As the title spells out, that’s exactly what every acquaintance, loved one, and colleague (who wished they could ship me off in a sealed box to a remote lab) did ask at every opportunity towards the end of my Ph.D. studies—and more often than not after I had passed my defense! I did have a plan, as I usually do, and knew what I wanted to do and to where I was heading. The naïveté I had then: I actually thought that the scientific community would surely welcome the enthusiastic, perseverant, young scientist bubbling with new ideas! Let me tell you, I was wrong. That isn’t how careers start for many scientists! However, in the end it all turned out in my favor, and having condensed months of trying several routes to kick-start my own career in science, I’m here now to share some major lessons and tips to help you figure out what you want to do after getting your Ph.D.
Take Time Off…Soul Search!
Whoever tells you that there shouldn’t be a gap between your Ph.D. and first postdoc or staff scientist position has NEVER left their primary institution. Don’t rush into the first postdoc that is offered to you, unless you know it is the position! The paycheck may be tempting, but in the long run, the stress of the job and the want for a better job can cause you to burn out. To make ends meet, you may want to count on family support during this period or get a job that just pays the bills while giving you the time to think. I had months of soul-searching time, when none of my initial plans and attempts materialized. However, it all was a tremendous blessing in disguise, as it helped me to find out what I really did want out of a career in science, not what everyone in the field expected from me! It has been one of the best times of my life!
During a career break, time off, or soul-searching period, you’ll actually get the time to reflect on your life and future goals, find out what can make you happy, and—for a short period—get to live in the present moment! Between education and career goals, many scientists tend to rush from one position to another, achieving one goal and then setting the next. While you’re taking a break from climbing the hierarchical ladder, connect with what matters to you and enjoy the present moment!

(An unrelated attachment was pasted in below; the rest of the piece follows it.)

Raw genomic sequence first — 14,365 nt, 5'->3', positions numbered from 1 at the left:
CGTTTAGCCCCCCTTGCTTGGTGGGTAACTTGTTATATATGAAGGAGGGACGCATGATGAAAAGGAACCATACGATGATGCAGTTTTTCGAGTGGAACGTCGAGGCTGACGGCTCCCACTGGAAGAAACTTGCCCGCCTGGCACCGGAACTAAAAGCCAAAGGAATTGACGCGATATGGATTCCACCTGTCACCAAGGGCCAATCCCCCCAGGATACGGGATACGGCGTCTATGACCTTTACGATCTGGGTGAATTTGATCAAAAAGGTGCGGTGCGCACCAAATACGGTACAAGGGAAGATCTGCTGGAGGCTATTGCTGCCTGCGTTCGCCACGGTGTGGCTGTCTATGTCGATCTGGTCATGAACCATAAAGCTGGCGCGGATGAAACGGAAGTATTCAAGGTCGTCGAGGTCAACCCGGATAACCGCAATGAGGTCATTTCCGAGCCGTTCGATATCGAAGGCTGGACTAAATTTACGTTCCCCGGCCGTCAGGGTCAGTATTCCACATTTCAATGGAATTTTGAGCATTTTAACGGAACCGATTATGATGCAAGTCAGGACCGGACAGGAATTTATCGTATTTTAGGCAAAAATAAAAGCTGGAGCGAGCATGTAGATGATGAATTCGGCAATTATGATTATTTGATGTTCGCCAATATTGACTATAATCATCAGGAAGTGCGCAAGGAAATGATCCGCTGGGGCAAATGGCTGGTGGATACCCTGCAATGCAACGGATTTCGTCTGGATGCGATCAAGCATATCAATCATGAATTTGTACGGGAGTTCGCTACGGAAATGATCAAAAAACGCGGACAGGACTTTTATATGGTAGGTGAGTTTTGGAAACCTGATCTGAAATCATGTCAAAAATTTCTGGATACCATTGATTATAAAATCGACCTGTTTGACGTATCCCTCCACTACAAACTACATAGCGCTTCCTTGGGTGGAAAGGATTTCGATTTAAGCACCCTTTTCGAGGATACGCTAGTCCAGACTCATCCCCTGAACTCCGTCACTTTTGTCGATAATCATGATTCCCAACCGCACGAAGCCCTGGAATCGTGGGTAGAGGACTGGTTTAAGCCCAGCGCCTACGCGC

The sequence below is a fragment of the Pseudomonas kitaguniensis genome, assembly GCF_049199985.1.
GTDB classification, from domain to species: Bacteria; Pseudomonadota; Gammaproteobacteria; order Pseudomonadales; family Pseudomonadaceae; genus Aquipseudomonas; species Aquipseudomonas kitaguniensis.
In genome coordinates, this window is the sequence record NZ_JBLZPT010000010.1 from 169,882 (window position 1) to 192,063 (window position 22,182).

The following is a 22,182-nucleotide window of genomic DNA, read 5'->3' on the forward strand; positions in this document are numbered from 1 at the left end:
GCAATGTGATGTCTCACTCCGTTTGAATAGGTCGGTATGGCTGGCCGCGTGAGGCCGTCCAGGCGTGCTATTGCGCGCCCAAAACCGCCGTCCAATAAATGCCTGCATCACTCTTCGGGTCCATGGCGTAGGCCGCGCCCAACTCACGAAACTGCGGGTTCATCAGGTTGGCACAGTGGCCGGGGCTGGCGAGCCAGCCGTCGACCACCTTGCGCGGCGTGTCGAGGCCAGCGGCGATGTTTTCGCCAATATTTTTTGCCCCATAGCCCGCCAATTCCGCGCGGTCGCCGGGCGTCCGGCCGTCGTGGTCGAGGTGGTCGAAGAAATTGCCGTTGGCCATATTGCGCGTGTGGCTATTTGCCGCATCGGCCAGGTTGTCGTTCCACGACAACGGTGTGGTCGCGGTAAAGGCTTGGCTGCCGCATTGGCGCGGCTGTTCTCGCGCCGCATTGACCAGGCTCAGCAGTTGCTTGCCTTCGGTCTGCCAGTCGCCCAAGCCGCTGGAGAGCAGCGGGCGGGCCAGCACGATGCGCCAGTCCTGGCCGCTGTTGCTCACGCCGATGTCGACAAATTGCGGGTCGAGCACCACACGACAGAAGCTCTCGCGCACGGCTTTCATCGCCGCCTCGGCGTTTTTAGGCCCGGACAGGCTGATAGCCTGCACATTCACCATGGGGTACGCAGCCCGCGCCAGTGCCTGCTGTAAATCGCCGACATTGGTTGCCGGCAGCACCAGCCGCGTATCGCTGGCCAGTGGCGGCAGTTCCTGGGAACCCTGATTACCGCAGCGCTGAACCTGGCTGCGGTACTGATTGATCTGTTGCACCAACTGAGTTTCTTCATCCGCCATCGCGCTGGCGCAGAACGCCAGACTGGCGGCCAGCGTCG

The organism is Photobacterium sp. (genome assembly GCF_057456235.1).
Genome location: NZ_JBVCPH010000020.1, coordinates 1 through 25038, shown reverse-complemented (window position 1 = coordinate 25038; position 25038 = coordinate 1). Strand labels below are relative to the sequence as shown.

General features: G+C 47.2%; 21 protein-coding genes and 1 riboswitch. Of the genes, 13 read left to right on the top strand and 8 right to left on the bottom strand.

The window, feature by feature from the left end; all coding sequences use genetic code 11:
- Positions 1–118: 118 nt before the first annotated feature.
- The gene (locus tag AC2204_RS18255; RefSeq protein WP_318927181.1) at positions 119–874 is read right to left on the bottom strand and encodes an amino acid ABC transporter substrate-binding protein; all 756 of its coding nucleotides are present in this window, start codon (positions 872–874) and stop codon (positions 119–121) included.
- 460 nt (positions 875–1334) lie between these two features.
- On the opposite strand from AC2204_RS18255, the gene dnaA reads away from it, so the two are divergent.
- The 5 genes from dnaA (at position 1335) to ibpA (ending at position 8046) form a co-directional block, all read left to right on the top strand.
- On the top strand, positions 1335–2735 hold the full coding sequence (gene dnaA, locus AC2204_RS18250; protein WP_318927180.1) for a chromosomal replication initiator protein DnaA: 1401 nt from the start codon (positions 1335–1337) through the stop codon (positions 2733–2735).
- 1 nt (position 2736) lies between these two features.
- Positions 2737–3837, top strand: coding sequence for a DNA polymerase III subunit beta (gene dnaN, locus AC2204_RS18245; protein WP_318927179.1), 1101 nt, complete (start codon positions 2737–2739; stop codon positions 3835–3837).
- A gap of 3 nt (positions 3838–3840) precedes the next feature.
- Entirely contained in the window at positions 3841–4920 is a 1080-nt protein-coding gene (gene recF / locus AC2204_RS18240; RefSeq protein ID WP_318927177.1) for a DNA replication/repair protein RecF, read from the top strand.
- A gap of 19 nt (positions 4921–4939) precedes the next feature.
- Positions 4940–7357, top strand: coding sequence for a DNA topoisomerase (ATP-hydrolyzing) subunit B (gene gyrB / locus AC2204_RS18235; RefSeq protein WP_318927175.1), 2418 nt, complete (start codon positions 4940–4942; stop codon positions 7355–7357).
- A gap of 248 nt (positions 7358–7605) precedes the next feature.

“Don’t be satisfied with stories, how things have gone with others. Unfold your own myth.” – Rumi
Expand Your Horizons
Take time to walk by the lake, read a book, or bask in the sun! Connect and re-connect with your friends and family. Talk to those who have been through different career paths. There isn’t any rulebook to what the perfect position is or what can make you happy—it is for you to discover! Join a book club, volunteer at a charity, or even start blogging. The experiences you have gained through your Ph.D. will immensely help you, no matter what avenue you decide to embark on. Disconnecting yourself from your Ph.D. research might even be a good thing; something that you have lived with for a few years can rest in peace on your bookshelf, as you get the time to enjoy daily life.
Find a Mentor
During your Ph.D. years, you have an assigned project supervisor, whom—if you are fortunate—will act as a career mentor. Yet, someone external, with enough experience to give sound and unbiased advice, can also help you to find the right career path. This individual needs to have a few key attributes, for example someone who has the ability to deliver an honest opinion on the careers you are considering; someone who is well-connected within their own field and can initiate further contacts from whom you can seek advice; and most importantly, someone who would listen to what you find fascinating, where you find encouragement, and what your ambitions are, as it is up to you to select your path. Your mentor is there to guide you along your path, not to tailor it for you. One good thing about a career in science is that “one size” doesn’t have to fit all!
Finally, be intuitive, and don’t ignore your gut feeling! If you’ve been offered a position, go and see your next place of work, make sure your personality is a fit with your future colleagues, and check and crosscheck the ethos of your coworkers! A STEM career is demanding, regardless of the field and sector you choose; hence, it should be inspiring and motivational for you to take those extra steps to make it a success!
Having a fulfilling and successful career isn’t something that can be achieved by just signing a contract—you must achieve your goals and feed your soul to succeed!
Sadaf Atarod is a Postdoctoral Associate at the Oikonomou Lab, in the Center for Regenerative Medicine (CReM), Boston University. She is enjoying her current research, investigating the biomechanical determinants of lung cell fate in pluripotent stem cells. Her research involves using stem cell biology for tissue engineering applications. Above all, she is delighted to have kick-started her career in science as a postdoc at the CReM where she is supported by experts in the field of induced pluripotent stem cells, who are true advocates of the open science movement with a strong mission in “advancing science to heal the world.”